If I would delight my private hours charming, but the streets are narrow, and the

With musick or with poem, where so soon houses ill built. The fine cathedral has one of

As in our native language can I find the most considerable chapters in the kingdom. That solace?

id. Paradise Regained. St. Louis, 'Philip III., and Louis XIV., were Through waters and through flames I'll go, crowned in it. The castle, though ancient, is not Sufferer and solace of thy woe.

Prior. that in which the kings of the first race resided. Bad thoughts are as infectious as bad company; Soissons is seated in a very pleasant and fertile and good thoughts solace, instruct, and entertain the valley, on the Aisne, and has a good trade in mind, like good company.

Mason. corn, and its manufactures of coarse linen, ropes, SOLÆUS, or Soleus, in anatomy, one of the thread, leather, and stockings.

extensor muscles of the foot, rising from the upSOL, the sun, in astronomy, astrology, &c. per and hinder parts of the tibia and sibula. See ASTRONOMY, Index.

SOLAN, a country of Central Africa, between Sol, in chemistry, is gold; thus called from Tombuctoo and Cassina. It was described to an opinion that this metal is in a particular man Horneman as one of those composing the extenner under the influence of the sun.

sive country of Haoussa or Houssa, on the north Sol, in heraldry, denotes Or, the golden color bank of the Niger; but few particulars are in the arms of sovereign princes.

known respecting it. Sol, in music, the fifth note of the gamut, ut, SOLANDER (Daniel Charles), M, D., an re, mi, fa, sol, la. See Gamut.

eminent Swedish naturalist, born in the provinct Sol, or Sou, in the French currency, a coin of Nordland, in Sweden, in 1736. He studied made up of copper mixed with a little silver, at Upsal, and was a pupil of the great Linnæus. and worth upwards of an English halfpenny, or He took his degree at Upsal, and in 1760 visited the twenty-third part of an English shilling. England, where he continued some years, and The sol, when first struck, was equal in value to was prevailed on by his friend Sir Joseph Banks, twelve deniers Tournois, whence it was also to accompany captain Cook in his first voyage called douzain, a name it still retains, though its of discovery round the world in 1768. In 1773 ancient value be changed; the sol having been he was appointed one of the librarians of the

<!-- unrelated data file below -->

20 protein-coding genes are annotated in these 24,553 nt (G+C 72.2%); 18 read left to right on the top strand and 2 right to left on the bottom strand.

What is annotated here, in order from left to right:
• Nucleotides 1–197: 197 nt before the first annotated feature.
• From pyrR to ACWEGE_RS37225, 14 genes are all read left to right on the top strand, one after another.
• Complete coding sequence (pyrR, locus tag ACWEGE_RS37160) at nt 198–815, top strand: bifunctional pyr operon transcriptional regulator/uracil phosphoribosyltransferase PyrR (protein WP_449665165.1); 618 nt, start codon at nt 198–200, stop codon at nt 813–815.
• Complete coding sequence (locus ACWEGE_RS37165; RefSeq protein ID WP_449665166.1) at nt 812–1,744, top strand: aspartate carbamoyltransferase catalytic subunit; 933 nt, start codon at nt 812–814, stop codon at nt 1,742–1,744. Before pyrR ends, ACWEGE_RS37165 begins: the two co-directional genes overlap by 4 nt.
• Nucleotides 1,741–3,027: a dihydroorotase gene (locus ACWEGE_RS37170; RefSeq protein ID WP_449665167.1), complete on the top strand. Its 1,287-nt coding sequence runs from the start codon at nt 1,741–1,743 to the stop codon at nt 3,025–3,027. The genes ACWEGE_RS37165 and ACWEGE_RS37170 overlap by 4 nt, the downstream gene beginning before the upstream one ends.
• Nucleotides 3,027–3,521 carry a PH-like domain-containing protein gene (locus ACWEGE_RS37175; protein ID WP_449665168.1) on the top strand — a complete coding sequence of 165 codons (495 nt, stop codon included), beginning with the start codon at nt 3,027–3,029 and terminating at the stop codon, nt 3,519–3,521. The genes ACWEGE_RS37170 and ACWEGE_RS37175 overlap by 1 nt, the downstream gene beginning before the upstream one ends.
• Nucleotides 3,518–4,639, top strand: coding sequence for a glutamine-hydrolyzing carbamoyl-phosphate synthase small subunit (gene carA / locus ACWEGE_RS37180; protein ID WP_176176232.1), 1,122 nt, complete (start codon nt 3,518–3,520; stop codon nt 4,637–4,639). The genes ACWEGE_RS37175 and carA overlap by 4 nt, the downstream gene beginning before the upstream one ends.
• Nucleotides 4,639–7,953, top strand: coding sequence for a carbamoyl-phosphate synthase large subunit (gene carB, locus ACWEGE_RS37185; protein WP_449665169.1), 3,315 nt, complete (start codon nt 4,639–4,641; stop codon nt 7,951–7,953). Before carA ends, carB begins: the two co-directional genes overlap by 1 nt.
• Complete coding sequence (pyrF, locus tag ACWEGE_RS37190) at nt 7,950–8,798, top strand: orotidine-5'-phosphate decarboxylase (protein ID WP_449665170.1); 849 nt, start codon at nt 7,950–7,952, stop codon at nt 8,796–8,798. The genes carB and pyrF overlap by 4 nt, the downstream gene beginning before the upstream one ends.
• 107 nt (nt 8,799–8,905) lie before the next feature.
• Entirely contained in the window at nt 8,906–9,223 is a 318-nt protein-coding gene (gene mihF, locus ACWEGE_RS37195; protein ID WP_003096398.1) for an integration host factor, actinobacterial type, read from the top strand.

British Museum. He died of an apoplectic fit that the dulcamara partakes of the milder powers in 1782.

of the nightshade, joined to a resolvent and sapoSOLANDER'S ISLAND, an island in the South naceous quality; hence it promotes the secrePacific Ocean, on the south coast of New Zealand, tions of urine, sweat, the menses, and lochia. It discovered by captain Cook. It is nothing but a is recommended in a variety of disorders; but barren rock, about a mile in circuit, remarkably particularly in rheumatisms, obstructed menses, high, and lies full five leagues distant from the and lochia ;, also in some obstinate cutaneous